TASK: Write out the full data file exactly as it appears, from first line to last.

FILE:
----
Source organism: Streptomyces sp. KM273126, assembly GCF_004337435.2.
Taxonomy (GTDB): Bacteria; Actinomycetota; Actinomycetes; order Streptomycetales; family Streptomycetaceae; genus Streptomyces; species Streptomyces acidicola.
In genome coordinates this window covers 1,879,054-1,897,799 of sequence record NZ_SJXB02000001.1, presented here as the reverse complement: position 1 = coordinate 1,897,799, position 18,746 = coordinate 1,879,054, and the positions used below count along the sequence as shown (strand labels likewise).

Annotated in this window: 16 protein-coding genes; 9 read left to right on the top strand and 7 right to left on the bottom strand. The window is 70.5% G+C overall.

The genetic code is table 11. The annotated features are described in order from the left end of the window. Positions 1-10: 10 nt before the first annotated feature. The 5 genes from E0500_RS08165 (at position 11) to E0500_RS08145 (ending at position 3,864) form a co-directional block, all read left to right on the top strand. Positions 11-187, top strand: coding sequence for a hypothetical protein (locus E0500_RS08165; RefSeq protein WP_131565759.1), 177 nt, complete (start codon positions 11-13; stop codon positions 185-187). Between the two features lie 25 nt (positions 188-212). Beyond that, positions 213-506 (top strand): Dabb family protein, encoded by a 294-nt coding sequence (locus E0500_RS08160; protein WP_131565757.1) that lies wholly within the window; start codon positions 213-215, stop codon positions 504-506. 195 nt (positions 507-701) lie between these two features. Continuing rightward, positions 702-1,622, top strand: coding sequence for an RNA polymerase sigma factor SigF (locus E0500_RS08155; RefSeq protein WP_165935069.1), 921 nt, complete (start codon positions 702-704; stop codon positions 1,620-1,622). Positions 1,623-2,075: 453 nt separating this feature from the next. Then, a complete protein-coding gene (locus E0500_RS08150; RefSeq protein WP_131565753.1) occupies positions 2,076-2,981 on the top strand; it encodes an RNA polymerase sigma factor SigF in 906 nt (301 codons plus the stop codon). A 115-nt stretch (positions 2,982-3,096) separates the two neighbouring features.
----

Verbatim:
Source organism: Streptomyces sp. KM273126, assembly GCF_004337435.2.
Taxonomy (GTDB): Bacteria; Actinomycetota; Actinomycetes; order Streptomycetales; family Streptomycetaceae; genus Streptomyces; species Streptomyces acidicola.
In genome coordinates this window covers 1,879,054-1,897,799 of sequence record NZ_SJXB02000001.1, presented here as the reverse complement: position 1 = coordinate 1,897,799, position 18,746 = coordinate 1,879,054, and the positions used below count along the sequence as shown (strand labels likewise).

Annotated in this window: 16 protein-coding genes; 9 read left to right on the top strand and 7 right to left on the bottom strand. The window is 70.5% G+C overall.

The genetic code is table 11. The annotated features are described in order from the left end of the window. Positions 1-10: 10 nt before the first annotated feature. The 5 genes from E0500_RS08165 (at position 11) to E0500_RS08145 (ending at position 3,864) form a co-directional block, all read left to right on the top strand. Positions 11-187, top strand: coding sequence for a hypothetical protein (locus E0500_RS08165; RefSeq protein WP_131565759.1), 177 nt, complete (start codon positions 11-13; stop codon positions 185-187). Between the two features lie 25 nt (positions 188-212). Beyond that, positions 213-506 (top strand): Dabb family protein, encoded by a 294-nt coding sequence (locus E0500_RS08160; protein WP_131565757.1) that lies wholly within the window; start codon positions 213-215, stop codon positions 504-506. 195 nt (positions 507-701) lie between these two features. Continuing rightward, positions 702-1,622, top strand: coding sequence for an RNA polymerase sigma factor SigF (locus E0500_RS08155; RefSeq protein WP_165935069.1), 921 nt, complete (start codon positions 702-704; stop codon positions 1,620-1,622). Positions 1,623-2,075: 453 nt separating this feature from the next. Then, a complete protein-coding gene (locus E0500_RS08150; RefSeq protein WP_131565753.1) occupies positions 2,076-2,981 on the top strand; it encodes an RNA polymerase sigma factor SigF in 906 nt (301 codons plus the stop codon). A 115-nt stretch (positions 2,982-3,096) separates the two neighbouring features.